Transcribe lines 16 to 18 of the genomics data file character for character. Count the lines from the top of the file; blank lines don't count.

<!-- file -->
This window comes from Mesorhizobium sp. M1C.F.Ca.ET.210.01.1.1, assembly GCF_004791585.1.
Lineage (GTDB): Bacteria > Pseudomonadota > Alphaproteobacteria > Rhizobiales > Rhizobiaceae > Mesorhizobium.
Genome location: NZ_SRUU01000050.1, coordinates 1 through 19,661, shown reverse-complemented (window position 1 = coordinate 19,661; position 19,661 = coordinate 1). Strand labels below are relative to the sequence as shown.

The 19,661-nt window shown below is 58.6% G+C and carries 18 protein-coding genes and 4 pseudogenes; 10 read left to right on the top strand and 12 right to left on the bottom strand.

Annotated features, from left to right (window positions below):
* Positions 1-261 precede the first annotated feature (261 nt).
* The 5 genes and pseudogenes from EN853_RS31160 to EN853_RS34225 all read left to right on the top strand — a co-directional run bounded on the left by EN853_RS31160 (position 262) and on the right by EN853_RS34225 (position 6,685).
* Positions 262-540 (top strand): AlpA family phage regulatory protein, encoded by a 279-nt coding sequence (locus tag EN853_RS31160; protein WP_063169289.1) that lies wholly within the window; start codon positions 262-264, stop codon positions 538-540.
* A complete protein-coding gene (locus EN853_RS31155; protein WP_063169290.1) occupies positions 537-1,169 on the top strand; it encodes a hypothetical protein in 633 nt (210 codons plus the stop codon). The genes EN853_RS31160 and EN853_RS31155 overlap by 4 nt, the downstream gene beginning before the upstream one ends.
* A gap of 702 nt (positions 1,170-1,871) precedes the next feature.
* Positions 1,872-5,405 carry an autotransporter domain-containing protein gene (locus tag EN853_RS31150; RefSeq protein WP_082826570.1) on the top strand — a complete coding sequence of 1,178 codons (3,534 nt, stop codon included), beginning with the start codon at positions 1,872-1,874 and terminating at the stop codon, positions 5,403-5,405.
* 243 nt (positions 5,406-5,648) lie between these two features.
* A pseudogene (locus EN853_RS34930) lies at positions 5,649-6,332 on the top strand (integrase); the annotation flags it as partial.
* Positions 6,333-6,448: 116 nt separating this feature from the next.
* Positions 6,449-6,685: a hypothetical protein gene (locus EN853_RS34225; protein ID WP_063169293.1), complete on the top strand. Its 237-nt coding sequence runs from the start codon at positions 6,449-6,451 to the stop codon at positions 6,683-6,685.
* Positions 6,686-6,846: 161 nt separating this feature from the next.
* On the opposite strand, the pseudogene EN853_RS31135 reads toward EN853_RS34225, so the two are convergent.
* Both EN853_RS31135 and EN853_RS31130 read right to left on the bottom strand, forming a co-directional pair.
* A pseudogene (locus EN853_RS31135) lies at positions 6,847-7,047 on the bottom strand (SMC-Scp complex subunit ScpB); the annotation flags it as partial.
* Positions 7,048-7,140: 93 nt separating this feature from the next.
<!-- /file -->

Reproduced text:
* Positions 6,686-6,846: 161 nt separating this feature from the next.
* On the opposite strand, the pseudogene EN853_RS31135 reads toward EN853_RS34225, so the two are convergent.
* Both EN853_RS31135 and EN853_RS31130 read right to left on the bottom strand, forming a co-directional pair.